They were previously cancelling acts one by one but now send extensive blacklists to promoters and venues naming acts that shouldn’t perform. The number of names on these lists is blowing up. Roughly 20 acts were added to blacklist right after the war started. It may sound odd, but the government is afraid of artists. They don’t want artists with high number of followers on social media to criticise Putin or his “special military operation”.

They are trying their best to stop the dissent. Opera singer Anna Netrebko supported Putin in the past and was silent for a month since the war began, but finally condemned it in very vague terms, not mentioning Putin or explicitly naming the aggressor. Nevertheless, a venue in Novosibirsk cancelled her show immediately, and likely the same will happen to her other Russian shows. Acts who speak strongly against the war and Putin’s regime – such as Pornofilms, Noize MC, Oxxxymiron, Face and others – will be very hard to promote now. Many of them had to leave Russia, including big arena names like Zemfira and Ukrainian born Loboda, who both made powerful anti-war statements.

“I never supported Putin. I was always against him… But I still feel shock, shame and guilt”

I will still be looking for opportunities to promote these artists. Sometimes the system works in very strange ways and one can hack it. For example, after a wave of initial cancellations and corresponding discussion in the independent media – all blocked in Russia along with Facebook, Twitter and Instagram, but accessible via VPN – government officials may want to demonstratively allow some of the blacklisted shows to happen, to make it look like blacklists are actually fake and do not exist. For example, Anacondaz are on the blacklist but managed to play a 7,500-cap show in Moscow Music Media Dome in mid-April.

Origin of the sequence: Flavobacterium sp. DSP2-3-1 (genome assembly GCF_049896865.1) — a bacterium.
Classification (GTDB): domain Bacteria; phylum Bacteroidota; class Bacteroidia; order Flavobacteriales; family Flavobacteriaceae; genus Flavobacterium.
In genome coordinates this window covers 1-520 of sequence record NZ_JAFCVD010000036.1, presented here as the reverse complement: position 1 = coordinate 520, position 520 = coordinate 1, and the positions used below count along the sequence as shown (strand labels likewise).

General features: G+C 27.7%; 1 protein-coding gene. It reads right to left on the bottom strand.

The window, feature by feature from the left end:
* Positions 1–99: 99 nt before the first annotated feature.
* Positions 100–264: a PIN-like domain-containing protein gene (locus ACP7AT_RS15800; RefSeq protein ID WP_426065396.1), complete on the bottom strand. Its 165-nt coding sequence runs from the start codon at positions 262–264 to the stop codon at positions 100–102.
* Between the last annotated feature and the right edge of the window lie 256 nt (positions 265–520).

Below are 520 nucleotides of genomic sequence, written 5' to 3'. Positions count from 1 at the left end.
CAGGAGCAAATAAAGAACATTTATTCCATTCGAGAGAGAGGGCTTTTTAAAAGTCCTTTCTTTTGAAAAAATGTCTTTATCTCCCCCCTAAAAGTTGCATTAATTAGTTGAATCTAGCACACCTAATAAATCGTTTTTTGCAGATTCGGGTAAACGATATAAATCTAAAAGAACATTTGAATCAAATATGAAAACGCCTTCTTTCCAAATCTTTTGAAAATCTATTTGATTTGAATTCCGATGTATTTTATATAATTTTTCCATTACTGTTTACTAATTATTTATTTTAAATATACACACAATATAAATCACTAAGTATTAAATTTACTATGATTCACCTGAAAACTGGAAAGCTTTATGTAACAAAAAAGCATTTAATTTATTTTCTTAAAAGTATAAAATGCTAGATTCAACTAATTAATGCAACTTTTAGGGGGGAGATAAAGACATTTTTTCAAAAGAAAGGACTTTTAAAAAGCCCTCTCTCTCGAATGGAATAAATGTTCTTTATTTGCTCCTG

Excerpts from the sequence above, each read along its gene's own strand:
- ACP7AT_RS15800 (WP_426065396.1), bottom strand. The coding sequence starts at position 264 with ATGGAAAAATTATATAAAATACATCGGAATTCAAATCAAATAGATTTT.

But in general, I would say we lost all the international artists and somewhat a quarter of Russian acts – and it’s the better quarter of Russian acts. Somehow, the more talented people have an anti-war stance. There’s roughly another quarter of acts who wrote “NO TO WAR!” or put a black square on their pages but didn’t issue stronger statements. I think we can still work with them. There are also acts who keep silence and this is the grey zone. And there are pro Putin acts. I won’t work with the latter group for sure.

I never supported Putin. I was always against him. I was always expressing my opinion and being frank about what I think about Putin’s regime. But still, I feel shock, shame and guilt as everybody could do more to not allow this to happen. So I was amazed to hear words of support from my Ukrainians friends and colleagues and the whole world.

While the word “Russia” now seems toxic even when I read my name and country in the ILMC program, I hope that people around the world understand that Russian resistance and anti-Putin movement should be supported. So I plead to the world of live music: first of all please support Ukrainian people, culture and live music, make Ukrainian stages on every festival and every square, bring and promote Ukrainian bands, try to keep the focus on helping Ukraine – but if possible also don’t forget about those Russians who are on the right side.

I dream of the moment when Putin is gone forever, when Russia becomes a truly democratic country, helps to rebuild Ukraine, goes through the process of repentance and joins the free and peaceful world. All dictatorships fall someday, all wars end someday and I just hope that this day is close. I hope that freedom prevails and we can return to normal, peaceful lives, forever remembering those who perished and never letting this happen again; this time for real.


Get more stories like this in your inbox by signing up for IQ Index, IQ’s free email digest of essential live music industry news.

Comments are closed.